In the age of the tablet computer, interacting with a device can sometimes be as simple as pointing at the thing you’d like to move on screen, typing on a virtual keyboard or even using your voice to tell the computer what you’d like to do.
Cross-posted from Transport Evolved
But there was a time when interacting with a computer meant you had to be adept at deciphering punchcards — and for most people today, thinking of interacting in this old-fashioned way with a computer seems almost impossible to comprehend.
Since the dawn of the car, we’ve used the same basic interactions to both look at the world around us and find out important information about the car itself, but augmented reality windshields could be about to change the way we drive cars forever.
What’s more, augmented reality windshields could be safer and more intuitive to use than discrete dials, gauges, and displays — just like touch-screens are on tablet devices.
Inspired by augmented reality consumer electronics devices like Google Glass and head-up displays on fighter jets, the next generation of car windshields promise to help us become better, more attentive drivers in a world where data overload and driver distraction is a major killer, argue many academics.
Automakers like Jaguar Land Rover and components manufacturers like Continental are rushing to bring augmented reality screens to market that instead of using a small projected image on the bottom of the windshield to display information about speed or navigation would be able to turn the lowly windshield into a media rich, interconnected display.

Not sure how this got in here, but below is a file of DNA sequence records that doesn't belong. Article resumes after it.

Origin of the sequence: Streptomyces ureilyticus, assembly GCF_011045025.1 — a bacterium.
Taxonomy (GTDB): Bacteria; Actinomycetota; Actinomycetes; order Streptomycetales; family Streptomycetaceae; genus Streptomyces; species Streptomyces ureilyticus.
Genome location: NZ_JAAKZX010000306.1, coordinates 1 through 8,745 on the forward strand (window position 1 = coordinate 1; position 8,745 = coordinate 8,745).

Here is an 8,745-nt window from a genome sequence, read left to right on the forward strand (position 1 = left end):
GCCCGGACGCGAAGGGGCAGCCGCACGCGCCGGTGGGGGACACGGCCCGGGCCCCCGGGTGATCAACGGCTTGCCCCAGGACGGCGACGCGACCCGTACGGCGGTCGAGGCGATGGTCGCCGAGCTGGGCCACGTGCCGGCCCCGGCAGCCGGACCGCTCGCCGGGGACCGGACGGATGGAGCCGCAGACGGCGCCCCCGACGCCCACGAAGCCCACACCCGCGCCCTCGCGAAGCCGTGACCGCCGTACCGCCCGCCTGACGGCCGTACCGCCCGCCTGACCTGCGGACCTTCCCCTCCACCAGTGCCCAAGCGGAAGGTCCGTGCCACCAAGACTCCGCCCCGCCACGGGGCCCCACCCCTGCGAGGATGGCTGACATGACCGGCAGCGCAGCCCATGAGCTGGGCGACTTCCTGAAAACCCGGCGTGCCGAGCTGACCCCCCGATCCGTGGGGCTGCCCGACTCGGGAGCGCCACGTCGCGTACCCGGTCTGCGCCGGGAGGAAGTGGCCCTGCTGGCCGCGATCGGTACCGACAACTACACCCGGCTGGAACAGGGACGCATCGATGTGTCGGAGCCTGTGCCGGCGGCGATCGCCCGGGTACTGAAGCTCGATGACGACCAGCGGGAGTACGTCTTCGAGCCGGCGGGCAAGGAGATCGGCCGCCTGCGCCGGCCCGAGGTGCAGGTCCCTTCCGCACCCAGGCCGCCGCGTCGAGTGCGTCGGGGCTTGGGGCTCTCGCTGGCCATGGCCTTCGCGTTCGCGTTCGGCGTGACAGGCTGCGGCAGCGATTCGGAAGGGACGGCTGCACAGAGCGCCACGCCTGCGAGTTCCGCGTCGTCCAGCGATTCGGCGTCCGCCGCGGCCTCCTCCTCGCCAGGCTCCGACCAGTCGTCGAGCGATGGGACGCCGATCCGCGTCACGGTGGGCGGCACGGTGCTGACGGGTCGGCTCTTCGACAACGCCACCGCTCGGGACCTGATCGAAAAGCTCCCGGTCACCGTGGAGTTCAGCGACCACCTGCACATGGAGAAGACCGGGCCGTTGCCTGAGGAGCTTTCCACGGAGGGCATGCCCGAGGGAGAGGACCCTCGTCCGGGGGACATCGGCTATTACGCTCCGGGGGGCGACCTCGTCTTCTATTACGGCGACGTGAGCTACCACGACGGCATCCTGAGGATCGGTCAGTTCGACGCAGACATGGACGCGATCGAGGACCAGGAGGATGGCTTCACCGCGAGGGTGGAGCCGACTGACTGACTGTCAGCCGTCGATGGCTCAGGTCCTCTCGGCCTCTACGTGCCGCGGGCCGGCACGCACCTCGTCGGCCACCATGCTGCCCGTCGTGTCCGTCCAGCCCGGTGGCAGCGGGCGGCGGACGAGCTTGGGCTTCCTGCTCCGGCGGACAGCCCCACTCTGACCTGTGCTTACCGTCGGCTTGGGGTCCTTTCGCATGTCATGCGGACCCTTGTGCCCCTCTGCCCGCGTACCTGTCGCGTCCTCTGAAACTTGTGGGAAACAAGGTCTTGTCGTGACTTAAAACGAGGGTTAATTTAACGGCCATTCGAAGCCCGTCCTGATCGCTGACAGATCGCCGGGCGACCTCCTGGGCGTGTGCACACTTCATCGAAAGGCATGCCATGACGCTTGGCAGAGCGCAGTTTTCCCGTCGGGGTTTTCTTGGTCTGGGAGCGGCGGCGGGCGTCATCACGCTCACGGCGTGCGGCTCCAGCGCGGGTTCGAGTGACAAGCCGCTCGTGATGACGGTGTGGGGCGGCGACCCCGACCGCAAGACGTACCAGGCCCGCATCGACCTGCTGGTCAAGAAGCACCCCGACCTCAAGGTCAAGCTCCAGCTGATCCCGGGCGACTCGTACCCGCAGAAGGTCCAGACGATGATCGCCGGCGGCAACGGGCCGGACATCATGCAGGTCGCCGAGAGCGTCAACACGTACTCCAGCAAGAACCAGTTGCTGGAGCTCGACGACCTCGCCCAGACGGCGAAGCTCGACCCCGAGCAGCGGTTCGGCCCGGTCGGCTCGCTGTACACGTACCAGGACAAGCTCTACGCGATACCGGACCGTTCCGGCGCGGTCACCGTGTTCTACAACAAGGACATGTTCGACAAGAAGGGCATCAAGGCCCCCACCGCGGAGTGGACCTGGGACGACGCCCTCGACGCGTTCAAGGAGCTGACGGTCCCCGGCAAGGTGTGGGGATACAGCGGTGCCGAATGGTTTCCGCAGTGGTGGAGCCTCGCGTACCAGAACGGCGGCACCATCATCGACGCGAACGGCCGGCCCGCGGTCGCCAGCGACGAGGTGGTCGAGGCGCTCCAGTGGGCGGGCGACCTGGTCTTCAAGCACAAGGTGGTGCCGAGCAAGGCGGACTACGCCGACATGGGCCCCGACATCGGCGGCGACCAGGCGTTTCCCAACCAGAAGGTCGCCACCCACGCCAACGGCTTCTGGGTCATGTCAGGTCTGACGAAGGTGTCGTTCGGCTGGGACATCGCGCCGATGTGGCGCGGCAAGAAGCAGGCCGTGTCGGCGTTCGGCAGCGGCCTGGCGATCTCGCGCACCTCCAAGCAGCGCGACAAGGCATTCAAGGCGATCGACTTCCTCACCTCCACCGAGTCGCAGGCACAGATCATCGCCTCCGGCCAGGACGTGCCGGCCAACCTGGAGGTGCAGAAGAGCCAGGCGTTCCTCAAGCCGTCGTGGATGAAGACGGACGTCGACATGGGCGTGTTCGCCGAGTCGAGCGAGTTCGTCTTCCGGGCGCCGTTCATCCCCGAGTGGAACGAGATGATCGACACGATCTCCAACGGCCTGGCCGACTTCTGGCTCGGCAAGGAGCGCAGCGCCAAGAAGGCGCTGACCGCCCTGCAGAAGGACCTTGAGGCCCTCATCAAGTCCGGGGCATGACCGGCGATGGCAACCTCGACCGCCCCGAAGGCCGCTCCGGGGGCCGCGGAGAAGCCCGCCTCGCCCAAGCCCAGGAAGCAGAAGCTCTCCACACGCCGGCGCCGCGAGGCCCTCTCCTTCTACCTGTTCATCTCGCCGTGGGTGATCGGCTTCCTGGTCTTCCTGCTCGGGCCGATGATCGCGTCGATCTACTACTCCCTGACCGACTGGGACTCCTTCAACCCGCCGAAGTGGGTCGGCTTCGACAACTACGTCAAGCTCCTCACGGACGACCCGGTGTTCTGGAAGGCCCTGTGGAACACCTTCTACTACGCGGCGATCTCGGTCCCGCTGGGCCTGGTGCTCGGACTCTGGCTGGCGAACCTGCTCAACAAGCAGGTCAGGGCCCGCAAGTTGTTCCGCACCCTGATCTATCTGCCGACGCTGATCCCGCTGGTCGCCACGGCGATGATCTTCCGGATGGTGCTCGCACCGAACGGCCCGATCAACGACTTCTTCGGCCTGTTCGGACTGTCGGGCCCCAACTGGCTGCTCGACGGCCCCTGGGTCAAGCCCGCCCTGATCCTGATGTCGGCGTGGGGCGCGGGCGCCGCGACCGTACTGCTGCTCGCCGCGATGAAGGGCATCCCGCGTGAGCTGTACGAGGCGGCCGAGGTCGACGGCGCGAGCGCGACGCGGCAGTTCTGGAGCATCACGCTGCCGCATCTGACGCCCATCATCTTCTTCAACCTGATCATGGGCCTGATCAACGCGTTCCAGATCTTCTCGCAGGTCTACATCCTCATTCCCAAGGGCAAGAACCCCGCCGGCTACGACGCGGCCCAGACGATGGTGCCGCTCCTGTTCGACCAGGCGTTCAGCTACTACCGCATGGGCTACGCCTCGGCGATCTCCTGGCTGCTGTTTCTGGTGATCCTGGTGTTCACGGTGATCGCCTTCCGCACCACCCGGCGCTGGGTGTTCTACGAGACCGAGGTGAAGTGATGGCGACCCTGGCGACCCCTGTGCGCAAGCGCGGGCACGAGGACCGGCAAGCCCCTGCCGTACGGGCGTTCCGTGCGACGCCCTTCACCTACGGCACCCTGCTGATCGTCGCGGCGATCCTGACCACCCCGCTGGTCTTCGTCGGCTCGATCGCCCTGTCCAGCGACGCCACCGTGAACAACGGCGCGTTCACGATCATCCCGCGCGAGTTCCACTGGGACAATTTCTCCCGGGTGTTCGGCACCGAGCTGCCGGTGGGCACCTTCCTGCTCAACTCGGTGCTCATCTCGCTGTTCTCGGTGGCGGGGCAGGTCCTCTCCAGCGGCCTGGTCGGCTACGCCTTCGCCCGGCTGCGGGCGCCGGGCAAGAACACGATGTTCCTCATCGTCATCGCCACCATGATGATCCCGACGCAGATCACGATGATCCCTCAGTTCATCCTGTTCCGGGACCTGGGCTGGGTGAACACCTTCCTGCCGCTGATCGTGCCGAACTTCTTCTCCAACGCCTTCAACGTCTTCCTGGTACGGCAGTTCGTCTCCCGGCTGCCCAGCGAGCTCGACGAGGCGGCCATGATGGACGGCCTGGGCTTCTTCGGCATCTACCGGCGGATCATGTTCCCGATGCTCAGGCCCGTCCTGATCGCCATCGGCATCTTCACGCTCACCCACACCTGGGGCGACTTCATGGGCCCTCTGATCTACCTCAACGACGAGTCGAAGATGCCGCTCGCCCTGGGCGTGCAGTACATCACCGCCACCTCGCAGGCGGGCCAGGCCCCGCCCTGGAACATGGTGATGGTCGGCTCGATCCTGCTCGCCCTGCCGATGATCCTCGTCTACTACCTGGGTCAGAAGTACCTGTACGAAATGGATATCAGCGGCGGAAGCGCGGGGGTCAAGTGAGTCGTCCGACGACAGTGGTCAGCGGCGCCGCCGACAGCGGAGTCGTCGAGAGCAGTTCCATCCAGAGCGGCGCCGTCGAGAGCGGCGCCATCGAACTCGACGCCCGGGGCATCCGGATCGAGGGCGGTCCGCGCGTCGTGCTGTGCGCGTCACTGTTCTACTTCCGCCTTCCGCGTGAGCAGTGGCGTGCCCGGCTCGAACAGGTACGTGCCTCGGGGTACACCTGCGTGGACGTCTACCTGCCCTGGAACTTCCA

Imagine the scenario: you’re driving along an unfamiliar road at night, and suddenly the car flashes up a warning directly in front of you on the road. It’s the same size, shape, and position as the deer lurking on the verge, allowing you to quickly identify the danger ahead and take necessary action.
Instead of seeing a warning light somewhere on your car’s dashboard, the car has drawn your attention to the exact thing you need to avoid in a tangible and intuitive way. This allows your brain to react far more quickly and instinctively, keeping you and the deer safe.
Or perhaps you’re driving in thick fog, and you can’t see the semi ahead suddenly brake until it’s too late. With a fully augmented reality screen working in tandem with infrared or laser sensors on the front of your car, your car could not only start emergency braking to help keep you safe, but display an outline of the unseen semi on your windshield in real time, allowing you to see just what has caused your car to slow down.
Rather than be a dream technology from the distant future however, automakers are already working to bring augmented reality technology to the next-generation of cars. Earlier this summer, Jaguar showcased a full-windshield head-up display concept for use on race tracks. As well as displaying information about lap times, corners and important vehicle information, it included a ghost car overlaid on the screen similar to ones found in computer racing games.
The idea? To help drivers improve their race technique and beat the ghost car in the real world, blurring the line between computer games and reality.
Toyota, meanwhile, is working on a system that can project a 3-D image on the windshield in the driver’s line of sight in such a way that objects can appear in front of the vehicle.
This makes it not only possible to project warnings and road directions ahead of the car, but give drivers visual clues about how far away they are.
Augmented reality is already making its way into pre-production cars, with the aim of making driving fare more instinctive and less distracted than it is at the moment.
But would you want a car where information is projected onto the screen in your line of sight?
Tell AustAR Labs what you think by leaving your comments below.